Despite being born and raised in rural Maine, I’m not actually an outdoorsy person. Don’t get me wrong, I love the wild and the environment – I just think the best thing I can do for nature is to stay out of it, ideally in a cozy, climate-controlled environment. I was the weird bookish kid who was always excited for indoor recess. My parents dutifully took us camping when we were young, and I’m glad for the experience, but it’s not an experience I would currently choose for myself, if I had my druthers.

But I don’t have my druthers. I have no job and a 3-year-old dog who may in fact be a perpetual-motion machine. If we could somehow harness her boundless energy, we could solve the clean energy crisis.

I had Janey DNA-tested, and while she’s got about 10 different breeds floating around in her veins (she’s a real super mutt, 25 pounds and black-and-tan-and-white), none of them are hounds or pointers or hunting dogs. So I don’t know where she learned to point, but when she sees a bird, or something else that grabs her interest, she cocks up one front leg in a perfect triangle and leans forward with her snout. All I have to do is follow her nose-line, and I’ll see what’s caught her eye (and what she would catch, if I let go of the leash). It’s perfect bird-spotting season right now, since most of the leaves aren’t back on trees yet.

Fortunately, unlike our last dog (the late, great, six-toothed shih tzu, Louie), Janey seems solely interested in wild songbirds. She is more than happy to leave the pack of chickens in our neighborhood alone. (You might think that I mean a flock of chickens. No. Trust me, these chickens are a pack.)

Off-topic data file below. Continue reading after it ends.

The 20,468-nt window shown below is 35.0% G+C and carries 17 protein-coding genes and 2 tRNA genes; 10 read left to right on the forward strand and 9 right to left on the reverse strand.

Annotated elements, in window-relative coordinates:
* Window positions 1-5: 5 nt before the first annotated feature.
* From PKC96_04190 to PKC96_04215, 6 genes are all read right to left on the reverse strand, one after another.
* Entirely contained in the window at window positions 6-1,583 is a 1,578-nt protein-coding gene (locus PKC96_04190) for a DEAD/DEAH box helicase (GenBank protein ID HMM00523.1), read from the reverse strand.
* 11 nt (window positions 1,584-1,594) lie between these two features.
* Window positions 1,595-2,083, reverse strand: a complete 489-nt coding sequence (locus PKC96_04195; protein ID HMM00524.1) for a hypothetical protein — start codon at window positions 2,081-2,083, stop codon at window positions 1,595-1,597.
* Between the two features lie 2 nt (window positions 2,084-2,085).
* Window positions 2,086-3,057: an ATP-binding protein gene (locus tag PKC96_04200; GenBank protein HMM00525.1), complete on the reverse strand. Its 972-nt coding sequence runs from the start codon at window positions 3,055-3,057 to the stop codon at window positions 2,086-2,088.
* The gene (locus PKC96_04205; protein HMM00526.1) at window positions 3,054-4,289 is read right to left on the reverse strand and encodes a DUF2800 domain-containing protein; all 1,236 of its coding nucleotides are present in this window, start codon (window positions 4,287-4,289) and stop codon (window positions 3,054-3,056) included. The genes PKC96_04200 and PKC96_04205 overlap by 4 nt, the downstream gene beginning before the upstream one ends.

And when Janey picks up a scent that she likes, she goes full bloodhound – nose to the ground, legs splayed, sniff-shuffling in a zigzag along the ground. That’s when our experiences of the world disconnect. Sometimes I can see what she sees, but I can’t smell what she smells (and I probably wouldn’t want to).

While she’s good at spotting animals, she’s not so good at deterring them. Just this week I’ve seen a porcupine and a fat, smug groundhog go waddling across the backyard like they own it.


I’m both lucky and blessed to live within a five-to-20 minute walk of the Saco River (depending on how many pee stops Janey takes along the way). Sometimes we go the easy path, right up to the water’s edge, and I sit for as many minutes of quiet, restful contemplation as Janey will allow me before whining that she’s bored, and can we keep walking already. (So, about 3½ minutes.)

Yesterday, Janey discovered the joys of mud puddles. Truly, a turning point in the life of any parent.

Other times, we go up and down the steep sides of the riverbank. It’s a high-risk, high-reward walk: better views, but more opportunities for me to sprain my ankle on a root or trip over a rock and fall off the (small) cliff into the river. (I take the precaution of a dog leash made of 12 feet of mountain-grade climbing rope.) Janey’s not interested in swimming, and neither am I, but she really loves clambering up slopes. I can’t say I feel the same, but a tired dog is a good dog, and relentlessly going up against gravity seems to be the key to getting Janey to flop onto the couch in the evening. Also, I’ve been doing a lot of pandemic-related stress eating, so I’m trying to head off that damage a little bit.

Technically I go walking in a park with trails, but it’s really more like a forest with vaguely defined paths. The walking paths are marked by blue and white paint swatches on the trees. They intersect, like a web. Sometimes I enter the woods and start on a blue path, only to exit on a white path. It can be hard to tell path from forest, where I’m supposed to be walking from where I actually am. Sometimes I get turned around, and then Janey points me in the right direction. And sometimes I show her where to go. (She has a real talent for wrapping herself around tree trunks.)

I go one tree at a time, one paint swatch to the next, and while I always end up walking a slightly different route each time, we always end up making it out of the forest.

Victoria Hugo-Vidal is a Maine millennial. She can be contacted at:
Twitter: @mainemillennial

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